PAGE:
Last week, JUST Capital hosted a briefing call on the growing importance of quality jobs in America, and the ways that investments in frontline jobs can lead to better business outcomes. We dug into this topic in conversation with Michael Mussallem, Chairman and CEO of Edwards Lifesciences – a JUST 100 company that prioritizes the pay, benefits, and opportunities of its employees – and Sarah Kalloch, Executive Director of the the Good Jobs Institute, which was co-founded by Professor Zeynep Ton of MIT Sloan and focuses on shifting business performance by focusing on creating good jobs in low-wage industries (particularly retail).
With worker pay and well-being a core priority for the American public when it comes to just business, JUST Capital is committed to continuing to surface the business and investor case for good jobs. Our own analysis shows that companies who treat their workers well consistently outperform their peers at the market level.
Check out four key takeaways for corporate leaders from the call:
To fulfill your corporate mission, start by fulfilling workers’ basic needs.
For many companies, employee engagement and dedication to its mission are top priorities. The Good Jobs Institute outlines a hierarchy of workers’ needs that shows that, if companies seek to meet these goals, they must first start by creating good jobs.
A medical technology company based in California, Edwards Lifesciences has 14,000 employees globally and a notable manufacturing workforce in the U.S. Mussallem, in describing the company’s culture, emphasized that its company-wide commitment to patient outcomes – and the connection it fosters between employees and the patients they serve – is vital to Edwards’ success.
Ranked 20th overall on worker issues in our 2020 Rankings of America’s Most JUST Companies, Edwards is first in its industry when it comes to paying workers a living wage and top in class for providing good benefits. Given these achievements, it’s not surprising that Edwards’ employees report feeling a strong sense of commitment to patient health and outcomes, and have higher retention rates than employees at other companies in their industry.
Break the cycle of viewing people as a cost.
Too often businesses view their human capital as a cost to the company, but a core tenet of the Good Jobs Strategy is around reversing this view, which Kalloch explained can trigger a vicious cycle that harms business outcomes. Beginning with low investments in people, this cycle often starts with operational problems, which lead to low sales and profits as a result. From there, companies might look to reduce expenses, and too often cut costs from their workforce, further reducing investment in their people. The cycle repeats. Kalloch encouraged companies to turn this cycle on its head – suggesting that when corporate leaders view their workforces as an investment from the get-go, they improve rather than hinder business operations and outcomes.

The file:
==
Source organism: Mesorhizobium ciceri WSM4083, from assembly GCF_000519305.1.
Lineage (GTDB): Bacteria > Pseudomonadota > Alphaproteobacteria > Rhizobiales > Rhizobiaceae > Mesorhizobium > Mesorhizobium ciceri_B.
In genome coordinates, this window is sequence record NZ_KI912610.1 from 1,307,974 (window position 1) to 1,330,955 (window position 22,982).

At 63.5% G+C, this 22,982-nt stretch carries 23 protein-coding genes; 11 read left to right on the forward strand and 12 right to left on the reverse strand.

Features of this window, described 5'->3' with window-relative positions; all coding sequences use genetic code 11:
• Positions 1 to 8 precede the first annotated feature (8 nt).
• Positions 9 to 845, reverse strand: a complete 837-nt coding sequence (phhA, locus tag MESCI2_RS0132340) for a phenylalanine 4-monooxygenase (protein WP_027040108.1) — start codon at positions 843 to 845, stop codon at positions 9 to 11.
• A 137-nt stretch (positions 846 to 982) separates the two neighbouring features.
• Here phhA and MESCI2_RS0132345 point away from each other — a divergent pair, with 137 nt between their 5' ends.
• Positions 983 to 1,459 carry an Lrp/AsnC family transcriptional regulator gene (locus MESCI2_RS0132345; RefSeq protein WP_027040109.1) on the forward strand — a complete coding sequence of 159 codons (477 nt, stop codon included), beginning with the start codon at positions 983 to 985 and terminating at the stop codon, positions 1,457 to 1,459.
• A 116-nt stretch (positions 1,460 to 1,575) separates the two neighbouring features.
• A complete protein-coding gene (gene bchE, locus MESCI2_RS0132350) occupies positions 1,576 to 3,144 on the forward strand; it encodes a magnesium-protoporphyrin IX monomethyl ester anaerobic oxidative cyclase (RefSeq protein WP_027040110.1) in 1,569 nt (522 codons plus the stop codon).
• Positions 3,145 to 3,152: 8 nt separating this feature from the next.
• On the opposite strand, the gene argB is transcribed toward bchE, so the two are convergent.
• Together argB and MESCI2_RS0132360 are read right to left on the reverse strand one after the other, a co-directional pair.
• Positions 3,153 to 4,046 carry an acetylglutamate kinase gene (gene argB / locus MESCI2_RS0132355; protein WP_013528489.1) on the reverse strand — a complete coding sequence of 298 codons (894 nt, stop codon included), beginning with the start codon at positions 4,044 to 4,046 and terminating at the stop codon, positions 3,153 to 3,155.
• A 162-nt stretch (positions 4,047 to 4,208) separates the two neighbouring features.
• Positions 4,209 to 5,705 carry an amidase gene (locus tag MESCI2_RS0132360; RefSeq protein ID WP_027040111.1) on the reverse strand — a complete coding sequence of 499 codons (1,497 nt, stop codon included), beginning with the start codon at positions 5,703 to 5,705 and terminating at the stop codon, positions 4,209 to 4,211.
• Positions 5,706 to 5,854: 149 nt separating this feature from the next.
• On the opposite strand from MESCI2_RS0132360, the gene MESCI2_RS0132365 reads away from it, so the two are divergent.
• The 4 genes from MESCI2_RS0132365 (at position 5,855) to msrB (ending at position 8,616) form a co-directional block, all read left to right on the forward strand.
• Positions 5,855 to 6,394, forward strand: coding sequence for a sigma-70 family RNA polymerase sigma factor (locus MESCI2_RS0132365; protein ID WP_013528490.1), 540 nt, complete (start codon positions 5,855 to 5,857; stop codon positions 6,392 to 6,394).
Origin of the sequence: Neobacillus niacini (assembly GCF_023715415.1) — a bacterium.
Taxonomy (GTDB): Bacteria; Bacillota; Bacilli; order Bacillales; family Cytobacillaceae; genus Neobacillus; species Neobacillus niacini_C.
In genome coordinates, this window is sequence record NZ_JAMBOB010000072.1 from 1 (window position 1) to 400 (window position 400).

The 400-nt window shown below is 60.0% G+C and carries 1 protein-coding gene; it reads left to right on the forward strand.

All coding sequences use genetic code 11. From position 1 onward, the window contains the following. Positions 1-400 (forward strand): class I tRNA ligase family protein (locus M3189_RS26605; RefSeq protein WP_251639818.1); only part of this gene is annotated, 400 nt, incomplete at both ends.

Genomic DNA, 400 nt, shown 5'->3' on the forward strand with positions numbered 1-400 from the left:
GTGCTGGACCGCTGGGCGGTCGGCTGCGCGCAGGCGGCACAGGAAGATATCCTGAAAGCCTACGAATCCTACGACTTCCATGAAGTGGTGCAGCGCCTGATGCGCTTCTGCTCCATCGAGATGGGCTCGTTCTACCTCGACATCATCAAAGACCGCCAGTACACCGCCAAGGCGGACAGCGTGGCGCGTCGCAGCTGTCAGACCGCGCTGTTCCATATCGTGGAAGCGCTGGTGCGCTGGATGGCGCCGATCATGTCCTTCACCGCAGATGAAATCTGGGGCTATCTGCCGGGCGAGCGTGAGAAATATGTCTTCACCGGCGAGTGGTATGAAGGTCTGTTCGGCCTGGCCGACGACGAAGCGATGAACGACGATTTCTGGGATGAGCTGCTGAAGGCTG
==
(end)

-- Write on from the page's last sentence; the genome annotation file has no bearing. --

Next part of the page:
Create an operating system that leverages the talents of your workforce.
After companies break this cycle and invest more meaningfully in their workforce, they should create an operating system that fosters and maximizes the talents of their workers. Kalloch explained the Good Jobs approach to doing so – a three step process: First, focus on the work employees need to do to meet customers’ needs and simplify processes. When workers are juggling unrelated tasks, stretched thin, or spending too much of their time on non-customer activities, they are less effective and productive on the job. Beginning with this area of work – and simplifying employees’ day-to-day – helps workers become more effective in their interactions with customers, in turn supporting the bottom line. Second, standardize systems and empower workers. By creating a clear line of communication between frontline workers and corporate management, companies can more quickly receive feedback that impacts business decisions. Finally, develop systems for cross-training employees. Training employees on a handful of jobs that are more focused in scope will not only help build a more engaged workforce but also better position stores to respond to variability or unexpected workforce needs. Combined, these operational changes will improve worker productivity and customer satisfaction.
Invest in workers to improve business outcomes.
This is the bottom line of the Good Jobs Strategy. Analysis of companies that have implemented the strategies described above – including Walmart and Quest Diagnostics – shows that when these businesses broke the cycle of viewing people as costs and started implementing new practices that maximize the potential and talent of workers, they observed significant business improvements. At Walmart, for example, turnover declined by more than 10% over the last five years, and at Quest Diagnostics, it decreased by 35%. Over the same period, store sales were up at Walmart and Quest Diagnostics saw a $1.3 million annualized run-rate savings. In short, when companies start by investing in workers, they are able to more easily achieve their core mission, and see measurable returns on their investments.
Check out the full conversation on quality jobs here:
For more information on the Good Jobs Institute, and our work in collaboration to build the case for quality jobs, read more here. If you’re interested in speaking further about this research, please contact our corporate engagement team at email@example.com.